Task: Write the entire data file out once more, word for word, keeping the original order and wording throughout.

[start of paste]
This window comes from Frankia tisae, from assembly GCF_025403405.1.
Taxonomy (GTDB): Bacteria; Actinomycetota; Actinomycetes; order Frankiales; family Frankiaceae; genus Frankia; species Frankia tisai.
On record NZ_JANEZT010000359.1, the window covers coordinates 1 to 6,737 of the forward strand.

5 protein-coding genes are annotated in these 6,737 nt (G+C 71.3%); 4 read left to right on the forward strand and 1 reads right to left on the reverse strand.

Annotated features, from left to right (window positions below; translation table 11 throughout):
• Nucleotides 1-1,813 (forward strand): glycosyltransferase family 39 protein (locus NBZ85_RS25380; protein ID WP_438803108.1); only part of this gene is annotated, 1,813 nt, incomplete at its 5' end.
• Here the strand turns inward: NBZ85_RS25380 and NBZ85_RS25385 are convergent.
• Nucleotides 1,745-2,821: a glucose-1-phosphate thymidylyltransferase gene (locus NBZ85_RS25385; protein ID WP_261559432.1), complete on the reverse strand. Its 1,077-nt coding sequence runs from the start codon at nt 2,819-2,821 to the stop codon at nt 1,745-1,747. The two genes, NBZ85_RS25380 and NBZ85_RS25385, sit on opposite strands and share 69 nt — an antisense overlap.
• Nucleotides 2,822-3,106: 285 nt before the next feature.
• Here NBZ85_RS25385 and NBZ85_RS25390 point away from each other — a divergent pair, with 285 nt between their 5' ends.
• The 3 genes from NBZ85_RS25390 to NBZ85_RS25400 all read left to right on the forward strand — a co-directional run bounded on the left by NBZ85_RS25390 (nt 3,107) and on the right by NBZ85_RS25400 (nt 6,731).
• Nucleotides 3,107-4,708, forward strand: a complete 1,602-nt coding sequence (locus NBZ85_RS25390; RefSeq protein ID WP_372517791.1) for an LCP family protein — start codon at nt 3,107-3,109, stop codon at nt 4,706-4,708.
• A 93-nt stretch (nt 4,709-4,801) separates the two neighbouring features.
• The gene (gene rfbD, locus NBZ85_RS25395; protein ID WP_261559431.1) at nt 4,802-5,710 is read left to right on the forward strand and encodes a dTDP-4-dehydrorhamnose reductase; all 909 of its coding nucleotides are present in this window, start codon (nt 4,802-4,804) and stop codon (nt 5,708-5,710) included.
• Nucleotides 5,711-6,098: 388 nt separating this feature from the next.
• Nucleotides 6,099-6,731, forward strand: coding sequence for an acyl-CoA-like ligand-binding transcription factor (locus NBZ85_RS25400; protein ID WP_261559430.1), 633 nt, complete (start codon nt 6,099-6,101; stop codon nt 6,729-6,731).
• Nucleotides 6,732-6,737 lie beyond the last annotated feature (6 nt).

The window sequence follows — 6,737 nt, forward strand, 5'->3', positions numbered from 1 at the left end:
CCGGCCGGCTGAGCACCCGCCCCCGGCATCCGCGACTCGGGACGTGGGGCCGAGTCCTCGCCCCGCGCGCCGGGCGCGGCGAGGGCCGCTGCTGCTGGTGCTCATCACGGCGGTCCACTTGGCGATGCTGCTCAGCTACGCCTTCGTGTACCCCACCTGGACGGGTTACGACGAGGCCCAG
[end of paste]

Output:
This window comes from Frankia tisae, from assembly GCF_025403405.1.
Taxonomy (GTDB): Bacteria; Actinomycetota; Actinomycetes; order Frankiales; family Frankiaceae; genus Frankia; species Frankia tisai.
On record NZ_JANEZT010000359.1, the window covers coordinates 1 to 6,737 of the forward strand.

5 protein-coding genes are annotated in these 6,737 nt (G+C 71.3%); 4 read left to right on the forward strand and 1 reads right to left on the reverse strand.

Annotated features, from left to right (window positions below; translation table 11 throughout):
• Nucleotides 1-1,813 (forward strand): glycosyltransferase family 39 protein (locus NBZ85_RS25380; protein ID WP_438803108.1); only part of this gene is annotated, 1,813 nt, incomplete at its 5' end.
• Here the strand turns inward: NBZ85_RS25380 and NBZ85_RS25385 are convergent.
• Nucleotides 1,745-2,821: a glucose-1-phosphate thymidylyltransferase gene (locus NBZ85_RS25385; protein ID WP_261559432.1), complete on the reverse strand. Its 1,077-nt coding sequence runs from the start codon at nt 2,819-2,821 to the stop codon at nt 1,745-1,747. The two genes, NBZ85_RS25380 and NBZ85_RS25385, sit on opposite strands and share 69 nt — an antisense overlap.
• Nucleotides 2,822-3,106: 285 nt before the next feature.
• Here NBZ85_RS25385 and NBZ85_RS25390 point away from each other — a divergent pair, with 285 nt between their 5' ends.
• The 3 genes from NBZ85_RS25390 to NBZ85_RS25400 all read left to right on the forward strand — a co-directional run bounded on the left by NBZ85_RS25390 (nt 3,107) and on the right by NBZ85_RS25400 (nt 6,731).
• Nucleotides 3,107-4,708, forward strand: a complete 1,602-nt coding sequence (locus NBZ85_RS25390; RefSeq protein ID WP_372517791.1) for an LCP family protein — start codon at nt 3,107-3,109, stop codon at nt 4,706-4,708.
• A 93-nt stretch (nt 4,709-4,801) separates the two neighbouring features.
• The gene (gene rfbD, locus NBZ85_RS25395; protein ID WP_261559431.1) at nt 4,802-5,710 is read left to right on the forward strand and encodes a dTDP-4-dehydrorhamnose reductase; all 909 of its coding nucleotides are present in this window, start codon (nt 4,802-4,804) and stop codon (nt 5,708-5,710) included.
• Nucleotides 5,711-6,098: 388 nt separating this feature from the next.
• Nucleotides 6,099-6,731, forward strand: coding sequence for an acyl-CoA-like ligand-binding transcription factor (locus NBZ85_RS25400; protein ID WP_261559430.1), 633 nt, complete (start codon nt 6,099-6,101; stop codon nt 6,729-6,731).
• Nucleotides 6,732-6,737 lie beyond the last annotated feature (6 nt).

The window sequence follows — 6,737 nt, forward strand, 5'->3', positions numbered from 1 at the left end:
CCGGCCGGCTGAGCACCCGCCCCCGGCATCCGCGACTCGGGACGTGGGGCCGAGTCCTCGCCCCGCGCGCCGGGCGCGGCGAGGGCCGCTGCTGCTGGTGCTCATCACGGCGGTCCACTTGGCGATGCTGCTCAGCTACGCCTTCGTGTACCCCACCTGGACGGGTTACGACGAGGCCCAG